Prog-rockers Coheed and Cambria warp their own conceptual timeline with ‘Year of the Black Rainbow’

Fifteen years and five albums later, Coheed and Cambria came full circle in early April by arriving before the band’s very existence.

It sounds confusing, because it is. The New York quartet’s latest, “Year of the Black Rainbow,” is a prequel to its conceptual epic — an interplanetary tale of murder, cosmic energy and mythical purpose that’s both shared through song and illustrated in ink.

To push the story forward, front man Claudio Sanchez went back in time — a logical move in the Coheed continuum. As its driving force, Sanchez is singer, songwriter and storyteller. The group formed in the mid-1990s and went through a handful of early iterations, names and lineups. Its first studio release, “The Second Stage Turbine Blade,” came in 2002, shortly after the members had renamed the act after Coheed Kilgannon and Cambria Kilgannon, a married pair of protagonists central to “The Amory Wars,” a science-fiction story written by Sanchez.

“Turbine Blade” was technical and rife with furious guitar riffing, off-kilter drum syncopations and Sanchez’s signature falsetto sneer. The disc was unabashed prog-rock — a modern marriage between Geddy Lee and Fugazi, and formally codified Sanchez’ vision and Coheed and Cambria’s canon.

Each of the band’s subsequent albums were written around “The Amory Wars” narrative. In 2004, Sanchez gave the story line new dimension by releasing the first in a series of eponymous comic books illustrating the ongoing saga of Coheed and his wife, Cambria.

The album/illustration pairs continued with the band’s follow-up, 2003’s “In Keeping Secrets of Silent Earth: 3,” and a graphic novel was published to mirror the act’s third studio release, 2005’s “Good Apollo, I’m Burning Star IV, Volume One: From Fear Through the Eyes of Madness.” The second “Good Apollo” volume, 2007’s “No World for Tomorrow,” has no illustrative counterpart — not yet, anyway. But to accompany Coheed’s most recent release, Sanchez took things a step further.

“Year of the Black Rainbow” is both an album and a full-fledged novel, which Sanchez co-wrote with Peter David, a New York Times-bestselling author and comic writer who’s worked for DC Comics and Marvel Comics, penning tales for a host of iconic characters that range from Spider-Man and The Incredible Hulk to Powerpuff Girls and Batman.

Sanchez said he was committed to a “prose” component to accompany the new record, arranging an informal meeting with David early last year.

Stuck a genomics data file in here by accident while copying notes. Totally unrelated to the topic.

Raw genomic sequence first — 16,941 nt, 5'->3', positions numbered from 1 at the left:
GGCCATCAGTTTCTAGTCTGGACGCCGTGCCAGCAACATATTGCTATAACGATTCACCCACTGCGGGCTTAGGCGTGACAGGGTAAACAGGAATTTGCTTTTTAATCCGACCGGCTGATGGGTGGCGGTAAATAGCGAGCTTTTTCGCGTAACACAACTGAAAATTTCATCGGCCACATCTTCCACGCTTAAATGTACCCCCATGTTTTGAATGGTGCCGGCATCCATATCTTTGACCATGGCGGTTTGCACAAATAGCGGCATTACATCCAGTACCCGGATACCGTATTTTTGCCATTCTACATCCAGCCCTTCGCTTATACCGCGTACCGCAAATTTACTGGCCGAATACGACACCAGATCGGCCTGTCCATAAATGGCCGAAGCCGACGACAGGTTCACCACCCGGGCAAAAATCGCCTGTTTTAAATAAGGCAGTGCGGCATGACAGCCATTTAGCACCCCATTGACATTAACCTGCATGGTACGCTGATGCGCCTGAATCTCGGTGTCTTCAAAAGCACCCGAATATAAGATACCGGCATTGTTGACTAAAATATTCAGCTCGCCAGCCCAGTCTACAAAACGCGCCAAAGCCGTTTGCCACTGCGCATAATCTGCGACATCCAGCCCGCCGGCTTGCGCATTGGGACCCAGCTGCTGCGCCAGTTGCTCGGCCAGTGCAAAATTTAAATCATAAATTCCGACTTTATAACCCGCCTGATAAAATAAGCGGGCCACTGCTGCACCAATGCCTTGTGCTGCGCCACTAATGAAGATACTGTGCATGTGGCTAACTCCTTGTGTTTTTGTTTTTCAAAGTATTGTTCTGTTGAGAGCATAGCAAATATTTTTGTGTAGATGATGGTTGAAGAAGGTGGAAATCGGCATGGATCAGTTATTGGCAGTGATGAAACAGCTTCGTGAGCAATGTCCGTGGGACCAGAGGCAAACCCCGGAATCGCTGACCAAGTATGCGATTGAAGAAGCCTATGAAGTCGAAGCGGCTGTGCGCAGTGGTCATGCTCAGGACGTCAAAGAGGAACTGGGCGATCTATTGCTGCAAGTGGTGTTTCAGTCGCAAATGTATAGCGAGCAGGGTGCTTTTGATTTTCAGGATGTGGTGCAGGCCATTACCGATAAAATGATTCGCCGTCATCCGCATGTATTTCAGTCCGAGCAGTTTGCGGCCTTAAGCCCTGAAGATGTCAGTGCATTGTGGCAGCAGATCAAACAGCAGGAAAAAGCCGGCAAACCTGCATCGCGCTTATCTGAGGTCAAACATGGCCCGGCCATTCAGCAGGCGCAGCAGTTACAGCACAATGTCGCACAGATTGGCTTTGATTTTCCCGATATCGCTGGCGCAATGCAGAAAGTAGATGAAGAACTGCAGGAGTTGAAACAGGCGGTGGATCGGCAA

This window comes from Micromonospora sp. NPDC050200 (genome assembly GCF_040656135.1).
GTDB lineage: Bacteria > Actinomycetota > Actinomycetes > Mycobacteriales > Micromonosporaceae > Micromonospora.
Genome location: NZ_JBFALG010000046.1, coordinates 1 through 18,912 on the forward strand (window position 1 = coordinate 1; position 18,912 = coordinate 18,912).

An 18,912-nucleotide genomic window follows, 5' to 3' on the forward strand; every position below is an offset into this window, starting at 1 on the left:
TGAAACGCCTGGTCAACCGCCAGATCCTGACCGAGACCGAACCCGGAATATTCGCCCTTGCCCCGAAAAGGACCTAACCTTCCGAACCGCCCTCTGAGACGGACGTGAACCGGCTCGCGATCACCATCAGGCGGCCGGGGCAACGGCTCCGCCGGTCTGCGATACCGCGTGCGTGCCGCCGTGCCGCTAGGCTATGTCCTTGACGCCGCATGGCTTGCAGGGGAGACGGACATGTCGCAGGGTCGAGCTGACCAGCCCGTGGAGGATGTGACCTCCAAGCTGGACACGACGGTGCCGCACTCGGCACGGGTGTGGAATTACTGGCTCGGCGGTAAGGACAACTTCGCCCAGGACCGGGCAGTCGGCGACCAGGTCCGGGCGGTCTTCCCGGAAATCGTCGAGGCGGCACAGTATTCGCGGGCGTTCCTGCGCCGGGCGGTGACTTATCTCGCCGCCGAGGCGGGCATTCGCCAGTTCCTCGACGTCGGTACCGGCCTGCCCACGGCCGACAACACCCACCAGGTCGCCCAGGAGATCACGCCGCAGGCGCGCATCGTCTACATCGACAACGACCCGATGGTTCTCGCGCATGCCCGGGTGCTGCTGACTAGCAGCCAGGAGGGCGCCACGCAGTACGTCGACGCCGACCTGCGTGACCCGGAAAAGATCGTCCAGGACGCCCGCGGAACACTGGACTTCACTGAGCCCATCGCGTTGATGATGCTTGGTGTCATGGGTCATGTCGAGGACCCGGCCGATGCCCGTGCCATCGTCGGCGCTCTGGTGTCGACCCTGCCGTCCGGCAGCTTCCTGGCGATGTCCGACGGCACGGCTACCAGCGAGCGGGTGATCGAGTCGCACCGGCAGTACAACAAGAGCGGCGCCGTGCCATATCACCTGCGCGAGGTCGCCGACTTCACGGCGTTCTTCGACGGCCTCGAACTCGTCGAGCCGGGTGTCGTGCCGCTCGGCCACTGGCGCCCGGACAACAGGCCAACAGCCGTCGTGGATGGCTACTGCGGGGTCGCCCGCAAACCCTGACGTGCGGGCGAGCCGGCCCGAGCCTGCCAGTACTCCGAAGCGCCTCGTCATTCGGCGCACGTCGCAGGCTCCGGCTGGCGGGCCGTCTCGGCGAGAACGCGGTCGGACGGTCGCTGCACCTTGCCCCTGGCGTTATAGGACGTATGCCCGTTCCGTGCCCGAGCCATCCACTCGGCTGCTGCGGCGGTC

“A lot of the questions he brought up concerning the concept kind of opened my mind to looking at the piece a little differently,” Sanchez said.

“The Amory Wars” is magnified and fantasized to be sure, but Sanchez said the “meat and potatoes” of the ongoing epic is a direct extension of his own life and experiences. In bringing David aboard, Sanchez said he was able workshop ideas and explore the story in a way not possible on previous projects.

“I only see it from the one side. I just look at it this one way,” he said. “Getting another personality in that formula who can kind of sit back and look at things a bit more objectively, I think, is very important.”

Pink Floyd’s “The Division Bell” tour was an early inspiration for Sanchez, who attended a show as a high school freshman. But as personally invested as he is in the concept behind Coheed and Cambria, when it comes to the music ” and especially his fellow bandmates — he doesn’t need everyone or every element to echo his vision.

Musically, Coheed’s songs are formed organically. In rehearsal and the recording studio, Sanchez said his role is largely that of a lyricist and that songs and albums form of their own “free-form and open” accord.

“It’s not a complete necessity to understand the conceptual work to hit home with the music,” he said.

Likewise with fans, Sanchez said. Coheed and Cambria needs only be as layered as a listener is willing, he said, noting that the group’s music and live show is the best way to get “the closest version of the true story.”

“It isn’t a complete necessity to understand to enjoy the music or to participate in making the music,” he said. “It’s really just kind of an extension for those who want it.” —Joe Wertz

Joe Wertz

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